FREXP(3) Linux Programmer's Manual FREXP(3)

frexp, frexpf, frexpl - convert floating-point number to fractional and integral components

#include <math.h>
double frexp(double x, int *exp);
float frexpf(float x, int *exp);
long double frexpl(long double x, int *exp);
Link with -lm.

Feature Test Macro Requirements for glibc (see feature_test_macros(7)):
frexpf(), frexpl():
|| /* Since glibc 2.19: */ _DEFAULT_SOURCE
|| /* Glibc versions <= 2.19: */ _BSD_SOURCE || _SVID_SOURCE

These functions are used to split the number x into a normalized fraction and an exponent which is stored in exp.

These functions return the normalized fraction. If the argument x is not zero, the normalized fraction is x times a power of two, and its absolute value is always in the range 1/2 (inclusive) to 1 (exclusive), that is, [0.5,1).
If x is zero, then the normalized fraction is zero and zero is stored in exp.
If x is a NaN, a NaN is returned, and the value of *exp is unspecified.
If x is positive infinity (negative infinity), positive infinity (negative infinity) is returned, and the value of *exp is unspecified.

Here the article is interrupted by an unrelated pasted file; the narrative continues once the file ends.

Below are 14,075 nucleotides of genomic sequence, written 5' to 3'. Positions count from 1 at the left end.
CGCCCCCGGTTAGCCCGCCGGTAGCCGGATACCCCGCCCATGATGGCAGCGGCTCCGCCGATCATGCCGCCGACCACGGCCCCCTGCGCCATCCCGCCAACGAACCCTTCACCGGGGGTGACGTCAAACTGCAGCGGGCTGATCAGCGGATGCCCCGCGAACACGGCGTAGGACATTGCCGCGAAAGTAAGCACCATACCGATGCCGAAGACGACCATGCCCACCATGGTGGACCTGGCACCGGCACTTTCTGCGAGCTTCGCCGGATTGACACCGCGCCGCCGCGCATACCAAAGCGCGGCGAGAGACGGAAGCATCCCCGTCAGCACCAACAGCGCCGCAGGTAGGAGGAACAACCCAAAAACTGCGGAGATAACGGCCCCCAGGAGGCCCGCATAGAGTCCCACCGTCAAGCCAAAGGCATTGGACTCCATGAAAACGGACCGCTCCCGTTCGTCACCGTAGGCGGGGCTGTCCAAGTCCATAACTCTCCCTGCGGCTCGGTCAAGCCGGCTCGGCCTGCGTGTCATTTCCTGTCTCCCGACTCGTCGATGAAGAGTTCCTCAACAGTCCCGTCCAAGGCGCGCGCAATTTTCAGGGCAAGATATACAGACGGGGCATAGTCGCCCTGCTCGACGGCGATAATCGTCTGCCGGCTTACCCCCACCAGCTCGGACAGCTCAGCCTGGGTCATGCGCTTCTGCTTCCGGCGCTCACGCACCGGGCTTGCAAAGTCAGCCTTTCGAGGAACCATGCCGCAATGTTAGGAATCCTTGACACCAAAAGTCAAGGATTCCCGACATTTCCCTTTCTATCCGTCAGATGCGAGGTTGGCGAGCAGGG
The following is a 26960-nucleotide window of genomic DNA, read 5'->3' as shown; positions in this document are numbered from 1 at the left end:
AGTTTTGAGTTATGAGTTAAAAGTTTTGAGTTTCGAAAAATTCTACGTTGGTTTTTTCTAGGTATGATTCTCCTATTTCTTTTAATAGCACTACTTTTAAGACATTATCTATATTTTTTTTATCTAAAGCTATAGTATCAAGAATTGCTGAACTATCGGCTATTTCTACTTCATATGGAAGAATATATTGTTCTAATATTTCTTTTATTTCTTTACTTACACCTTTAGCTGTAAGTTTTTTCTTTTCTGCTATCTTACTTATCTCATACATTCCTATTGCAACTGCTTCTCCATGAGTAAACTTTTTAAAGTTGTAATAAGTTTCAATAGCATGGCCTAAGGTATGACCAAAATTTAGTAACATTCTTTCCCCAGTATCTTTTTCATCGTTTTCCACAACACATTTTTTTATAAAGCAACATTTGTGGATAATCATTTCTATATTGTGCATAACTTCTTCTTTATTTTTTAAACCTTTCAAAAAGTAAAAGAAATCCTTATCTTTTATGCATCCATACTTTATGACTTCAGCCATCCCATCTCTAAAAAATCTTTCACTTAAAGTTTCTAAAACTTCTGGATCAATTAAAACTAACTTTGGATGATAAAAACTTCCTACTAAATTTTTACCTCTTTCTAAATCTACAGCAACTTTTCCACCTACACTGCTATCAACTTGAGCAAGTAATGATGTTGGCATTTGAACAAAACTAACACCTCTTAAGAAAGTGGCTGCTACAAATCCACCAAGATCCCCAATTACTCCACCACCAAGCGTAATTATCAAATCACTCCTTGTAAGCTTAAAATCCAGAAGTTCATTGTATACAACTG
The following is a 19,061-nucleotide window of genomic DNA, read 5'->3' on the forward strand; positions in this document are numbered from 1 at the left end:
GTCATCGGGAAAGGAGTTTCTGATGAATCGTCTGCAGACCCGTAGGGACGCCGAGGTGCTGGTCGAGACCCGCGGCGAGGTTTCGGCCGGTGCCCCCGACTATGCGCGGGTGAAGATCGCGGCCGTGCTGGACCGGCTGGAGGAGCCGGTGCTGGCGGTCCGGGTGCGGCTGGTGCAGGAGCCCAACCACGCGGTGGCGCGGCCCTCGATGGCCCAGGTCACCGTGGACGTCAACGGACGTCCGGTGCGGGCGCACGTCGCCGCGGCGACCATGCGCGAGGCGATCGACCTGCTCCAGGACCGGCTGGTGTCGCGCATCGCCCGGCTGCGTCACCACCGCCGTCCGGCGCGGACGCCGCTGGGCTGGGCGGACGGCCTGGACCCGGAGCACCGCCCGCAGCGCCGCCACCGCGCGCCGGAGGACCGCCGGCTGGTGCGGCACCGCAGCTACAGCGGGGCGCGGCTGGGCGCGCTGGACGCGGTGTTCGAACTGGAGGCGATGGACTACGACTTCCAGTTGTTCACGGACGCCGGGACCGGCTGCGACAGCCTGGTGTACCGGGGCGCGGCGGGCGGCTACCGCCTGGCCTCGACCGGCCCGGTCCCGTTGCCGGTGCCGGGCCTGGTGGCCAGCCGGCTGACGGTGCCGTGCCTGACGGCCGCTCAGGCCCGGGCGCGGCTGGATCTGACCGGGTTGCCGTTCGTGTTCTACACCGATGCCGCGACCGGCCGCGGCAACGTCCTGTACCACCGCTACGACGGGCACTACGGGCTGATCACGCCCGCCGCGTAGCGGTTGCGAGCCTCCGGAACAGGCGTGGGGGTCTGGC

No errors occur.

For an explanation of the terms used in this section, see attributes(7).
Interface Attribute Value
frexp (), frexpf (), frexpl () Thread safety MT-Safe

C99, POSIX.1-2001, POSIX.1-2008.
The variant returning double also conforms to SVr4, 4.3BSD, C89.

The program below produces results such as the following:

$ ./a.out 2560
frexp(2560, &e) = 0.625: 0.625 * 2^12 = 2560
$ ./a.out -4
frexp(-4, &e) = -0.5: -0.5 * 2^3 = -4

#include <math.h>
#include <float.h>
#include <stdio.h>
#include <stdlib.h>
int main(int argc, char *argv[]) { double x, r; int exp;
x = strtod(argv[1], NULL); r = frexp(x, &exp);
printf("frexp(%g, &e) = %g: %g * %d^%d = %g\n", x, r, r, FLT_RADIX, exp, x); exit(EXIT_SUCCESS); }

ldexp(3), modf(3)